Sundays at the Plaza

In Cancún, Culture, Los Cabos, Play, Play, Play, Play, Playa del Carmen & Tulum, Puerto Vallarta by Belen Molina

We don’t blame you for wanting to take full advantage of the resort experience offered at some of Mexico’s most exclusive destinations. Award-winning restaurants, magazine-featured pools, a world-class level of service, and a variety of activities to keep you busy and entertained from sunrise to sundown await you. So, why would you ever want to venture outside of the resort?

While enjoying a great variety of Mexican food poolside, and learning about the history of tequila at one of the tequila tasting events offered at your hotel might give you a taste of Mexican culture, there’s no better way of experiencing the cultural riches of a particular Mexican town than by spending a Sunday evening at the plaza, or town square.

In Mexico, the plaza is considered the heart of a traditional town, a large public space that is usually located right across the street from the main town’s church or cathedral. At its center there may be a fountain, a monument, a gazebo, or a garden. The plaza is usually surrounded by small local shops and eateries, as well as important government buildings. At the plaza you will often see open markets, people gathering, people playing music, and political or cultural events taking place.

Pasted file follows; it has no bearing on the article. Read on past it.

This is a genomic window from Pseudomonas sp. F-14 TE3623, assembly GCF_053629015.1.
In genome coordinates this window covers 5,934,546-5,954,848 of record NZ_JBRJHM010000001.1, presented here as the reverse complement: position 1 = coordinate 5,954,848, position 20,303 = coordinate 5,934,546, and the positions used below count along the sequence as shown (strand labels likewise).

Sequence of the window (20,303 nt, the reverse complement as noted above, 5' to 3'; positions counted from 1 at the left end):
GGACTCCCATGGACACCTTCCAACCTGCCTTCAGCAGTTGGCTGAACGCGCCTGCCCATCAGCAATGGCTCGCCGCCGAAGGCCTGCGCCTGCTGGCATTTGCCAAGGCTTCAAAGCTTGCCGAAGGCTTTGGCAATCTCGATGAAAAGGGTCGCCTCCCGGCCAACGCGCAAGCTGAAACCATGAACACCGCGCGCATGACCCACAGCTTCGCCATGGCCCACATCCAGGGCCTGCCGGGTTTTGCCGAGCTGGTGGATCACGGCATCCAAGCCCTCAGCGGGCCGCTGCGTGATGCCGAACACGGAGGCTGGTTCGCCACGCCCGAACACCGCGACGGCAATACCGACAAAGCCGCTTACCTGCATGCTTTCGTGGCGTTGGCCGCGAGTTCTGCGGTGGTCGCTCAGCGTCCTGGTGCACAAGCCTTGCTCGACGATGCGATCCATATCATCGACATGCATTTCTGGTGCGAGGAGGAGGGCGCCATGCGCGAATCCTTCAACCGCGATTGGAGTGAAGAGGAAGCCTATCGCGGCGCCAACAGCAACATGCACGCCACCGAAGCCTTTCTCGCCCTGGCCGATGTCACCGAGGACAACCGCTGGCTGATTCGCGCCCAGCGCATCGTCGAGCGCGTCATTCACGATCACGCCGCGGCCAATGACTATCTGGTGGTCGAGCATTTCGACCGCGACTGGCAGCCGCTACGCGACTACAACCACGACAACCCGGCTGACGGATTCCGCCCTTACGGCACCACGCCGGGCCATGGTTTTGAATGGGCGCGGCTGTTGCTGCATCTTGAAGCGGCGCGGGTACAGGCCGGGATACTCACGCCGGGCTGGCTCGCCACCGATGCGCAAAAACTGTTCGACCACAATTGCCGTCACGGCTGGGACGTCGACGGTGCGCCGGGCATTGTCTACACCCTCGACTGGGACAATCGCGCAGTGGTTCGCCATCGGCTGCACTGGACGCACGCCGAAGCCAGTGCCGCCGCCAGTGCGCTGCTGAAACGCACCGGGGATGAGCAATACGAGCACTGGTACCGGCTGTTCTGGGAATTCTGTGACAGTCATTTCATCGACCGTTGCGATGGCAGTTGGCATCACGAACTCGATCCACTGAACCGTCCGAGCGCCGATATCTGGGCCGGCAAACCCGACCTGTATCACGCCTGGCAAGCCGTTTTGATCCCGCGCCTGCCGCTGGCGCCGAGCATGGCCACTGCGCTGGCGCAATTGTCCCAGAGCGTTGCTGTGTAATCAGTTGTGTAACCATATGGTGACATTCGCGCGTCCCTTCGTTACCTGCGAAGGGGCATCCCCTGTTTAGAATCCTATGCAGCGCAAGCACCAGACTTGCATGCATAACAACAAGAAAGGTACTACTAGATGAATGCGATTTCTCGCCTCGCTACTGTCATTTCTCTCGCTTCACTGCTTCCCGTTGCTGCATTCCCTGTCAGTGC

Sundays at the plaza are the busiest, but they are also the best day to see, hear, touch, smell, and taste the most of what the town has to offer. Since more than 80% of Mexico’s population is Catholic, a lot of people gather at the plaza on Sundays after mass. You’ll see big families walking over to church, girls wearing dresses, boys wearing button-down shirts, and grandmas wearing a shawl over their head. While people attend mass, vendors gather right outside the church, waiting.

Authentic Mexican street food abounds in the plaza. Try the traditional Mexican ice cream known as nieve de garrafa, which originated during the Spanish conquest and was later perfected using techniques brought from Italy. Or how about some shaved ice covered in regional fruit syrups, also known as nieve raspada? From the delicious fried-dough pastries known as churros to the famous Mexican street corn, or esquites, that are served with sour cream, cheese, fresh lemon juice, and chili powder, you are in for a culinary treat.

Take a seat at one of the benches surrounding the center of the plaza while you enjoy your food. Watch the children laugh and play as they feed the pigeons that have gathered outside the church. Take it all in as you enjoy the lively marimba music that is welcoming you to this place, this space, this moment. Trust us, it will be worth it.


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